The cash from the operations section on the cash flow must be reconciled to remove noncash items during the period (Kieso, Weygandt, & Warfield, 2007). The company will receive benefits from both types of leases; the right option for the company will depend on their needs and strategy. Recommendation The recommendation for XYZ Trucking Inc. is to sign a short-term operating lease with a renewal option. The uncertainty by XYZ Trucking on the length of this relationship where the additional 20 trucks are required is the main justification for this recommendation.
The company should not enter a long-term capital lease where a future purchase is expected for vehicles that may not be needed. A short-term operating lease with a renewal option offers the flexibility during this uncertain period and the opportunity to make a long-term decision once more information is available. At that point, the company can determine if a capital lease will be more beneficial. Conclusion The leasing environment offers many options for a company to lease instead of buy. The advantages to lease are drawing more businesses each year to this option.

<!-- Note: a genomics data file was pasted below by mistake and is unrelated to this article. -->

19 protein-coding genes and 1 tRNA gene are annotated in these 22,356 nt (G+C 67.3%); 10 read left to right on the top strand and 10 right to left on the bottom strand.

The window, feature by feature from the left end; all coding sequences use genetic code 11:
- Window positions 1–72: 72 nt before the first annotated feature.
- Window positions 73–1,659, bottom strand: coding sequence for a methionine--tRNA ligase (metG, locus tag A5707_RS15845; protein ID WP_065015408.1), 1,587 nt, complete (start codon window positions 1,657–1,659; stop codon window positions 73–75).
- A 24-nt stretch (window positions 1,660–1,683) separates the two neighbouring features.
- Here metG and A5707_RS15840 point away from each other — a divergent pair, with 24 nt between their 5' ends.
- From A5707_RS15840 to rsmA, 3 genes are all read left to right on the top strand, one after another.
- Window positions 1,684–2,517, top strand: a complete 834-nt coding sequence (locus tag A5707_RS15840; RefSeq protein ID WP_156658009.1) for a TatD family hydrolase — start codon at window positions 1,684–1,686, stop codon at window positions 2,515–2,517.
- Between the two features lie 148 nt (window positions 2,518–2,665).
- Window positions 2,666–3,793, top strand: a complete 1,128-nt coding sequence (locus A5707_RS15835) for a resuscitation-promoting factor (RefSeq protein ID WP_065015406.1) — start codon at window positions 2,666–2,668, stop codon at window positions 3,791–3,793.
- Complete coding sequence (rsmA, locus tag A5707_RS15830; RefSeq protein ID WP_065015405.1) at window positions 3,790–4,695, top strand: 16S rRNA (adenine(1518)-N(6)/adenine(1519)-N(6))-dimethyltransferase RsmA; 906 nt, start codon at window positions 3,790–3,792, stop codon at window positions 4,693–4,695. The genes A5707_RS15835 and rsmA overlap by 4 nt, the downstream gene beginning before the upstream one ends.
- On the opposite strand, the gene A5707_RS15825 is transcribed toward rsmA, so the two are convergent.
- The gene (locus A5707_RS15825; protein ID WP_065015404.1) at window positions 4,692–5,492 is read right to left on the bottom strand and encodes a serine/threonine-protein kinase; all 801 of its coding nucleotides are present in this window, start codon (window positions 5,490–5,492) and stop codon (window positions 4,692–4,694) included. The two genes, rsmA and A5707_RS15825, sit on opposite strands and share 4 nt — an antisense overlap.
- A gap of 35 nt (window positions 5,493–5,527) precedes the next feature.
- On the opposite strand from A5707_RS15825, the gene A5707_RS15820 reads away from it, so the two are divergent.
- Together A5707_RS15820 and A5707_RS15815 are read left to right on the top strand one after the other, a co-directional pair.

A company in the position similar to XYZ Trucking can use a lease as a short-term option until they have more knowledge to make an informed long-term decision. If the company determines they need the trucks long-term they can move to a capital lease. A capital lease offers them the mechanism to acquire the trucks while still taking advantage of the benefits a lease offers. XYZ Trucking is in an excellent position to expand their business and should use the available lease options to maximize this opportunity. References FASB. (2011).
Accounting Standards Codification. Retrieved from https://asc. fasb. org/home Ingberman, M. , Ronen, J. , & Sorter, G. H. (1979, Feb). How Lease Capitalization Under FASB Statement No. 13 Will Affect Financial Ratios. Financial Analysts Journal, 35(1), p 28. Kieso, D. E. , Weygandt, J. J. , & Warfield, T. D. (2007). Intermediate accounting (12th ed. ). Hoboken, NJ: Wiley. Schroeder, R. G. , Clark, M. W. , & Cathey, J. M. (2011). Financial Accounting Theory and Analysis; Text readings and cases (10th Ed. ). Hoboken, NJ: Wiley.